More people in need in the countryside
Many rural areas of the Baltic Sea region find themselves in a downward spiral, where outward migration and economic downturn lead to a deterioration of service infrastructure and quality of life and vice-versa. In peripheral regions, competencies that are needed to renew services and stimulate social innovation and entrepreneurship are missing while regional disparities increase. Demographic changes and financial austerity further add to these challenges. Vulnerable groups like single parents, the elderly, or migrants are at the risk of poverty and exclusion as they are strongly affected by this development.
Welfare organisations need to learn how to help with less resources
Social service providers could take care of such vulnerable groups, but they, too, suffer from ever smaller budgets and work force. Social services by their nature aim to build stronger communities and to promote equality and opportunity. They are typically provided by welfare and public sector organisations, NGOs or social enterprises. In the changing settings in our rural areas, social service providers need to find new ways of supporting their clients – they need service innovation. And providers need to find new ways of supporting their clients – they need service innovation. And one new approach is empowerment.
Empowering disadvantaged people to help themselves
Empowerment means that social service providers involve those belonging to vulnerable groups into designing the services they need and ideally into providing those services to each other. Social service providers who use empowerment methods rather connect people who can help each other instead of providing help themselves. Social service providers in some countries (e.g. in northern Germany) had been experimenting with for a while. With SEMPRE they wanted to expand the method to partner organisations in various countries around the Baltic Sea.
SEMPRE Accelerator brings social service to a new level
30 micro projects in eight countries which aimed to empower disadvantaged people were the result of the SEMPRE project. Social workers learned how to use empowerment tools such as the social business model canvas or the theory of change to involve e.g. single parents, people with disabilities or migrants into creating new ideas for social services and testing them. In SEMPRE Accelerators, the partners focus on eight of the most promising micro projects. They turn the micro projects into successful, self-sustaining social start-ups that consistently offer services and/or products on local and regional markets of the Baltic Sea region.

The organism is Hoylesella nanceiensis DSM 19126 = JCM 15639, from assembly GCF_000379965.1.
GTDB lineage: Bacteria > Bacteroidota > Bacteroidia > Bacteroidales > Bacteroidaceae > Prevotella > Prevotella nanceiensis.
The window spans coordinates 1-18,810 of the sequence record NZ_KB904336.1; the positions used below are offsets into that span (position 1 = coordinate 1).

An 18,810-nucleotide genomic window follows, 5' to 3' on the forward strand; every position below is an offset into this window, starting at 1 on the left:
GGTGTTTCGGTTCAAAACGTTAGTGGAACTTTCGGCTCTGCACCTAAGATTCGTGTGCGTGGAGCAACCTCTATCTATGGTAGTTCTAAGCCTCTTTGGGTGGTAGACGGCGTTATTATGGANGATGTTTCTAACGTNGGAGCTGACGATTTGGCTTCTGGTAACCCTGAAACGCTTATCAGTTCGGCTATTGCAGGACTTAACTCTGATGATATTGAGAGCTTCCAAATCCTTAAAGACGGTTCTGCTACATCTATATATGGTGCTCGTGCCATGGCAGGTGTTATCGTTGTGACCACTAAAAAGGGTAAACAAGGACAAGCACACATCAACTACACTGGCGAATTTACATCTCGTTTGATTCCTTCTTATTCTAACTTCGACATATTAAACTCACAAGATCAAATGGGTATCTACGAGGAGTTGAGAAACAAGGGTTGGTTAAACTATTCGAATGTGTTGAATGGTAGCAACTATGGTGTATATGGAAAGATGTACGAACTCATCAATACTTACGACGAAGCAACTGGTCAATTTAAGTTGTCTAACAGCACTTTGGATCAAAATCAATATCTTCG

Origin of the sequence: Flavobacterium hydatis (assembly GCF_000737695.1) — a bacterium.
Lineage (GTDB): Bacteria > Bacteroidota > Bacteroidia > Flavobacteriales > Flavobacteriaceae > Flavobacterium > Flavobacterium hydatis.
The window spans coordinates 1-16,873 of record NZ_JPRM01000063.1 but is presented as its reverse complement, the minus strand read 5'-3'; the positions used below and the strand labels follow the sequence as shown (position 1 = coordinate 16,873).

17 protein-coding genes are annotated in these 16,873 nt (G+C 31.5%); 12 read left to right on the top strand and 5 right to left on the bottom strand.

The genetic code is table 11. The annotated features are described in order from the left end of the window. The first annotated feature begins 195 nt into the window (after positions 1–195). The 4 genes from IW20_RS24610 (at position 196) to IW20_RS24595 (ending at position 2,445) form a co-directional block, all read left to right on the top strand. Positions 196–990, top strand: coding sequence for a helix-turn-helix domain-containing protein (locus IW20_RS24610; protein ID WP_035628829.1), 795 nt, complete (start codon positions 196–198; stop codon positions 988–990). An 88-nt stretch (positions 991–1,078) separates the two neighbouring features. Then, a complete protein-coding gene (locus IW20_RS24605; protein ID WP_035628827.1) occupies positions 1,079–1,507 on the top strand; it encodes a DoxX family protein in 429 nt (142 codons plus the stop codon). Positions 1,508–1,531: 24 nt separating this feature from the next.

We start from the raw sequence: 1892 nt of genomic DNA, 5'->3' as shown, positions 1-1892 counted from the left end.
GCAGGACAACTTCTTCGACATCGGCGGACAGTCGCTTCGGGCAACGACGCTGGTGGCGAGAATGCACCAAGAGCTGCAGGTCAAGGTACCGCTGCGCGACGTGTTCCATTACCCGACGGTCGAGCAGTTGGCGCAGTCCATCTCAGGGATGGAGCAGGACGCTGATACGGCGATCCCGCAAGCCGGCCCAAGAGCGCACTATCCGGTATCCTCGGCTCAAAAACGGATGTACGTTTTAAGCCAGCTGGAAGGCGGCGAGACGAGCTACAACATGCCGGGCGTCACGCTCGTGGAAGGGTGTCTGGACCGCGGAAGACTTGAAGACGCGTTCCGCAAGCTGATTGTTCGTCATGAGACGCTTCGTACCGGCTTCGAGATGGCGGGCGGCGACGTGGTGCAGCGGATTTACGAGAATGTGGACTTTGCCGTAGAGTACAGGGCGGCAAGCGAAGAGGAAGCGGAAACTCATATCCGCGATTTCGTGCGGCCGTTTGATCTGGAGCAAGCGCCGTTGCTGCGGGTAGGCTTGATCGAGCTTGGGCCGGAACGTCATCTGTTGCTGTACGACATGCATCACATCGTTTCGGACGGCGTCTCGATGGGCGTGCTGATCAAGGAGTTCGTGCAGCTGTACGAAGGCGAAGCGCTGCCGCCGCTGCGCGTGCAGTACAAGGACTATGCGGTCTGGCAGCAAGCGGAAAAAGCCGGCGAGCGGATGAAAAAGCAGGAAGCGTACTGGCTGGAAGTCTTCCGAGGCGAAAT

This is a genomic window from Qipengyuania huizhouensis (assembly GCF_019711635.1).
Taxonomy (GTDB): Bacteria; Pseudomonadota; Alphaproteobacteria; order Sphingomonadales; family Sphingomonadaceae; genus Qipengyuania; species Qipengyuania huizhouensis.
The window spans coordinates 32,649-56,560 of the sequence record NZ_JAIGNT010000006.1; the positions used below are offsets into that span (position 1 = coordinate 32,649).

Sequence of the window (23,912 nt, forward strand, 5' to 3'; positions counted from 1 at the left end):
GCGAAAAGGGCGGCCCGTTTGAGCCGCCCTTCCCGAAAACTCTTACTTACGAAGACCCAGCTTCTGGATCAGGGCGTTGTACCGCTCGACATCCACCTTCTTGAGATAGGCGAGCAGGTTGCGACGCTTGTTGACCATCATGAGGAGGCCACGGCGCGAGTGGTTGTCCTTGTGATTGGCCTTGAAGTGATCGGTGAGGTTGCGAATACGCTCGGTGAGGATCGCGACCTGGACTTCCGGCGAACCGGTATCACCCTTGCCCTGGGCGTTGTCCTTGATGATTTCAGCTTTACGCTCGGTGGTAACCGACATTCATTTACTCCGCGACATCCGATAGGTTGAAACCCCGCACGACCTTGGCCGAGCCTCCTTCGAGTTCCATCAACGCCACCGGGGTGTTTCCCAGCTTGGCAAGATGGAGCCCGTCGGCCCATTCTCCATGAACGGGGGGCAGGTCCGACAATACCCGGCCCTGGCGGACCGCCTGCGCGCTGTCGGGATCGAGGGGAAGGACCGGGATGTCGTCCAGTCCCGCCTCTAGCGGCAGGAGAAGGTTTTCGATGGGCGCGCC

0.08MillionEni + Russia
From initiative to real business
The project SEMPRE Accelerators aimed to improve the social service infrastructure by empowering members of disadvantaged groups such as single parents, the elderly or migrants participate in the design and delivery of social services. Institutional capacity building of social service providers was essential for this process to adapt work methods and instruments and successfully manage organisational change to involve users of social services in the co-creation process. Therefore, the project used the experiential knowledge of the members of disadtantaged groups and the professional know-how of the social workers to accelerate the transformation of eight social initiatives into fully-fledged social start-ups. The skills that the project enhanced cover entrepreneurship, management, performance improvement, leadership, marketing and financial management. Some of the social start-ups developed stable and formalised structures, while others succeeded in extending their social service portfolio. As side effects, the new businesses in rural areas paved the way for job creation, increase in social capital, inclusive growth and transfer of experiences.